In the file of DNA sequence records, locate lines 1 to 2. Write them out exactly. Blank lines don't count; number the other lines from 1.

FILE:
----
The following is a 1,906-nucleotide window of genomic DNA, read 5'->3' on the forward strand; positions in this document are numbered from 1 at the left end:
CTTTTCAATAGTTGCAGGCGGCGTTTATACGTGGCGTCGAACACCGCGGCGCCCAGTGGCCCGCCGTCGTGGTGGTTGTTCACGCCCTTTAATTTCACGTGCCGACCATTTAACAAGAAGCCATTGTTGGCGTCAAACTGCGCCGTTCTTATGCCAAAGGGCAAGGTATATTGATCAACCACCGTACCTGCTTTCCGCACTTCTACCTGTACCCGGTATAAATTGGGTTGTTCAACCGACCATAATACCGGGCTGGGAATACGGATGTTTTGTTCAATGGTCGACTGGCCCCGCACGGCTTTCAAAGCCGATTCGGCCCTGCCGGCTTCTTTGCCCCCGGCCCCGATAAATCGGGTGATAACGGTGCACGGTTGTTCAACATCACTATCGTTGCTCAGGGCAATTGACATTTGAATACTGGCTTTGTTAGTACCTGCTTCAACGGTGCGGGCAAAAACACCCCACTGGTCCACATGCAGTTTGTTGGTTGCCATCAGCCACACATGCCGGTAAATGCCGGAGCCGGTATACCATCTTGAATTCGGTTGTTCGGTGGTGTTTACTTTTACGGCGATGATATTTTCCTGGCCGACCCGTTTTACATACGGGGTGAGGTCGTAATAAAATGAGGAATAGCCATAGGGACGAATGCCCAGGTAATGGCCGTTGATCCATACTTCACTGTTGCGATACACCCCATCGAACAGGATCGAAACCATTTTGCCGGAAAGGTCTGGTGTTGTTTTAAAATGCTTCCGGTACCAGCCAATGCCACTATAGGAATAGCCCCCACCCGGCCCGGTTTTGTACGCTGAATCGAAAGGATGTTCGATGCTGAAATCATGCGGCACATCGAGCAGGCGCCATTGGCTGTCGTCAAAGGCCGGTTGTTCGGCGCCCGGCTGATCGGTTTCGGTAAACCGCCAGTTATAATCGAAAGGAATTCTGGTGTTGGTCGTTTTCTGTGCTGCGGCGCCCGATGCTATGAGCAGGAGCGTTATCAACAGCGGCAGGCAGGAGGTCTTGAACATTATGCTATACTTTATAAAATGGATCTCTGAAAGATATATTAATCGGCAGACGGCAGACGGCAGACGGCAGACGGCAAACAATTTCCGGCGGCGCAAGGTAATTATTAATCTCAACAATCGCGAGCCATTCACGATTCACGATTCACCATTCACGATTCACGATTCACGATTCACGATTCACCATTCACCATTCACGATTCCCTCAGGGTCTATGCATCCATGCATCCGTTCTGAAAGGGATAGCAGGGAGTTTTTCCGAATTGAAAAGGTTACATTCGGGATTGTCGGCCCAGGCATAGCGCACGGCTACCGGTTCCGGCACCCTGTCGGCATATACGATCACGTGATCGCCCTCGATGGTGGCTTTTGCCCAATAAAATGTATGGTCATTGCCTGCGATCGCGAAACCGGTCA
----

The following is a 1,906-nucleotide window of genomic DNA, read 5'->3' on the forward strand; positions in this document are numbered from 1 at the left end:
CTTTTCAATAGTTGCAGGCGGCGTTTATACGTGGCGTCGAACACCGCGGCGCCCAGTGGCCCGCCGTCGTGGTGGTTGTTCACGCCCTTTAATTTCACGTGCCGACCATTTAACAAGAAGCCATTGTTGGCGTCAAACTGCGCCGTTCTTATGCCAAAGGGCAAGGTATATTGATCAACCACCGTACCTGCTTTCCGCACTTCTACCTGTACCCGGTATAAATTGGGTTGTTCAACCGACCATAATACCGGGCTGGGAATACGGATGTTTTGTTCAATGGTCGACTGGCCCCGCACGGCTTTCAAAGCCGATTCGGCCCTGCCGGCTTCTTTGCCCCCGGCCCCGATAAATCGGGTGATAACGGTGCACGGTTGTTCAACATCACTATCGTTGCTCAGGGCAATTGACATTTGAATACTGGCTTTGTTAGTACCTGCTTCAACGGTGCGGGCAAAAACACCCCACTGGTCCACATGCAGTTTGTTGGTTGCCATCAGCCACACATGCCGGTAAATGCCGGAGCCGGTATACCATCTTGAATTCGGTTGTTCGGTGGTGTTTACTTTTACGGCGATGATATTTTCCTGGCCGACCCGTTTTACATACGGGGTGAGGTCGTAATAAAATGAGGAATAGCCATAGGGACGAATGCCCAGGTAATGGCCGTTGATCCATACTTCACTGTTGCGATACACCCCATCGAACAGGATCGAAACCATTTTGCCGGAAAGGTCTGGTGTTGTTTTAAAATGCTTCCGGTACCAGCCAATGCCACTATAGGAATAGCCCCCACCCGGCCCGGTTTTGTACGCTGAATCGAAAGGATGTTCGATGCTGAAATCATGCGGCACATCGAGCAGGCGCCATTGGCTGTCGTCAAAGGCCGGTTGTTCGGCGCCCGGCTGATCGGTTTCGGTAAACCGCCAGTTATAATCGAAAGGAATTCTGGTGTTGGTCGTTTTCTGTGCTGCGGCGCCCGATGCTATGAGCAGGAGCGTTATCAACAGCGGCAGGCAGGAGGTCTTGAACATTATGCTATACTTTATAAAATGGATCTCTGAAAGATATATTAATCGGCAGACGGCAGACGGCAGACGGCAGACGGCAAACAATTTCCGGCGGCGCAAGGTAATTATTAATCTCAACAATCGCGAGCCATTCACGATTCACGATTCACCATTCACGATTCACGATTCACGATTCACGATTCACCATTCACCATTCACGATTCCCTCAGGGTCTATGCATCCATGCATCCGTTCTGAAAGGGATAGCAGGGAGTTTTTCCGAATTGAAAAGGTTACATTCGGGATTGTCGGCCCAGGCATAGCGCACGGCTACCGGTTCCGGCACCCTGTCGGCATATACGATCACGTGATCGCCCTCGATGGTGGCTTTTGCCCAATAAAATGTATGGTCATTGCCTGCGATCGCGAAACCGGTCA